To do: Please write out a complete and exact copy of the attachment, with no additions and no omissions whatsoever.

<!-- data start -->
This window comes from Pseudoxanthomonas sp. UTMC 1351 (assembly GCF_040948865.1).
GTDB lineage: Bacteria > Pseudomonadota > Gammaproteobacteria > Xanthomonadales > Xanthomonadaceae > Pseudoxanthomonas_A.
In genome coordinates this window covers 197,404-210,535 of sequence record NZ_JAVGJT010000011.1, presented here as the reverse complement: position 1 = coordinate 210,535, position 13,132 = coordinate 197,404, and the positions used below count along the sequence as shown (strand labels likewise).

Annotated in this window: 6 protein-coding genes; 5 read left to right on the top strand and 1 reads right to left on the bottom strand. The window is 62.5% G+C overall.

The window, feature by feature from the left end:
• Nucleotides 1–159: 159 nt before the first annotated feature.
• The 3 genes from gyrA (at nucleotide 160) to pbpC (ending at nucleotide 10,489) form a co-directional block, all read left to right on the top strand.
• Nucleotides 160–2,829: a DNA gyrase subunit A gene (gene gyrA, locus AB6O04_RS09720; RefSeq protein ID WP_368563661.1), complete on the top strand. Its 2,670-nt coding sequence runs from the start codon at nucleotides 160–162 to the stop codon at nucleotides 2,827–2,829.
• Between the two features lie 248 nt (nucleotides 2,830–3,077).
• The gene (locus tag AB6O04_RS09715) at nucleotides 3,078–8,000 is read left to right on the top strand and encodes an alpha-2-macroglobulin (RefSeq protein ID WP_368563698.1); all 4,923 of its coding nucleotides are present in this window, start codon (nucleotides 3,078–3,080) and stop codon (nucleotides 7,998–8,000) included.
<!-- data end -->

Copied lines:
This window comes from Pseudoxanthomonas sp. UTMC 1351 (assembly GCF_040948865.1).
GTDB lineage: Bacteria > Pseudomonadota > Gammaproteobacteria > Xanthomonadales > Xanthomonadaceae > Pseudoxanthomonas_A.
In genome coordinates this window covers 197,404-210,535 of sequence record NZ_JAVGJT010000011.1, presented here as the reverse complement: position 1 = coordinate 210,535, position 13,132 = coordinate 197,404, and the positions used below count along the sequence as shown (strand labels likewise).

Annotated in this window: 6 protein-coding genes; 5 read left to right on the top strand and 1 reads right to left on the bottom strand. The window is 62.5% G+C overall.

The window, feature by feature from the left end:
• Nucleotides 1–159: 159 nt before the first annotated feature.
• The 3 genes from gyrA (at nucleotide 160) to pbpC (ending at nucleotide 10,489) form a co-directional block, all read left to right on the top strand.
• Nucleotides 160–2,829: a DNA gyrase subunit A gene (gene gyrA, locus AB6O04_RS09720; RefSeq protein ID WP_368563661.1), complete on the top strand. Its 2,670-nt coding sequence runs from the start codon at nucleotides 160–162 to the stop codon at nucleotides 2,827–2,829.
• Between the two features lie 248 nt (nucleotides 2,830–3,077).
• The gene (locus tag AB6O04_RS09715) at nucleotides 3,078–8,000 is read left to right on the top strand and encodes an alpha-2-macroglobulin (RefSeq protein ID WP_368563698.1); all 4,923 of its coding nucleotides are present in this window, start codon (nucleotides 3,078–3,080) and stop codon (nucleotides 7,998–8,000) included.